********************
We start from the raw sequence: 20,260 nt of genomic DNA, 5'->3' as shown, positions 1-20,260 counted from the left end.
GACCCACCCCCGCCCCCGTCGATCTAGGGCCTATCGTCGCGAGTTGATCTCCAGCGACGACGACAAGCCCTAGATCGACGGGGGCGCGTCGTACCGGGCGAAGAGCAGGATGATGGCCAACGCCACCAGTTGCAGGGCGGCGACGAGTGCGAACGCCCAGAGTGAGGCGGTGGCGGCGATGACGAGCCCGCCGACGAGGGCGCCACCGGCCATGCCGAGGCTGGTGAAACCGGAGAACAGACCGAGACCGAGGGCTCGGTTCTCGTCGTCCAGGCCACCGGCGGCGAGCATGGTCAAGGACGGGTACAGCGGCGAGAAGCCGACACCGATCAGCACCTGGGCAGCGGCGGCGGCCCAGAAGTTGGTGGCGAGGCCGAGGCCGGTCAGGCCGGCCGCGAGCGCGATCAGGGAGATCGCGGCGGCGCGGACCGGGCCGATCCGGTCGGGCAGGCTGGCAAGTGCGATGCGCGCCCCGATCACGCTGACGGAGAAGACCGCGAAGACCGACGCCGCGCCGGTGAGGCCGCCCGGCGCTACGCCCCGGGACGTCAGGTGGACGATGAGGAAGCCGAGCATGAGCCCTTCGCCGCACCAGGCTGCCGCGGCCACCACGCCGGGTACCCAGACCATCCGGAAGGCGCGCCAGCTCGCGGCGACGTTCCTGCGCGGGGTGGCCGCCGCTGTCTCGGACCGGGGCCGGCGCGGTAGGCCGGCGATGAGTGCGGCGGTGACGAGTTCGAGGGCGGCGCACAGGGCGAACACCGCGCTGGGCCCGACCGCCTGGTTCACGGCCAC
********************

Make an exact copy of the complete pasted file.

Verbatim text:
We start from the raw sequence: 20,260 nt of genomic DNA, 5'->3' as shown, positions 1-20,260 counted from the left end.
GACCCACCCCCGCCCCCGTCGATCTAGGGCCTATCGTCGCGAGTTGATCTCCAGCGACGACGACAAGCCCTAGATCGACGGGGGCGCGTCGTACCGGGCGAAGAGCAGGATGATGGCCAACGCCACCAGTTGCAGGGCGGCGACGAGTGCGAACGCCCAGAGTGAGGCGGTGGCGGCGATGACGAGCCCGCCGACGAGGGCGCCACCGGCCATGCCGAGGCTGGTGAAACCGGAGAACAGACCGAGACCGAGGGCTCGGTTCTCGTCGTCCAGGCCACCGGCGGCGAGCATGGTCAAGGACGGGTACAGCGGCGAGAAGCCGACACCGATCAGCACCTGGGCAGCGGCGGCGGCCCAGAAGTTGGTGGCGAGGCCGAGGCCGGTCAGGCCGGCCGCGAGCGCGATCAGGGAGATCGCGGCGGCGCGGACCGGGCCGATCCGGTCGGGCAGGCTGGCAAGTGCGATGCGCGCCCCGATCACGCTGACGGAGAAGACCGCGAAGACCGACGCCGCGCCGGTGAGGCCGCCCGGCGCTACGCCCCGGGACGTCAGGTGGACGATGAGGAAGCCGAGCATGAGCCCTTCGCCGCACCAGGCTGCCGCGGCCACCACGCCGGGTACCCAGACCATCCGGAAGGCGCGCCAGCTCGCGGCGACGTTCCTGCGCGGGGTGGCCGCCGCTGTCTCGGACCGGGGCCGGCGCGGTAGGCCGGCGATGAGTGCGGCGGTGACGAGTTCGAGGGCGGCGCACAGGGCGAACACCGCGCTGGGCCCGACCGCCTGGTTCACGGCCAC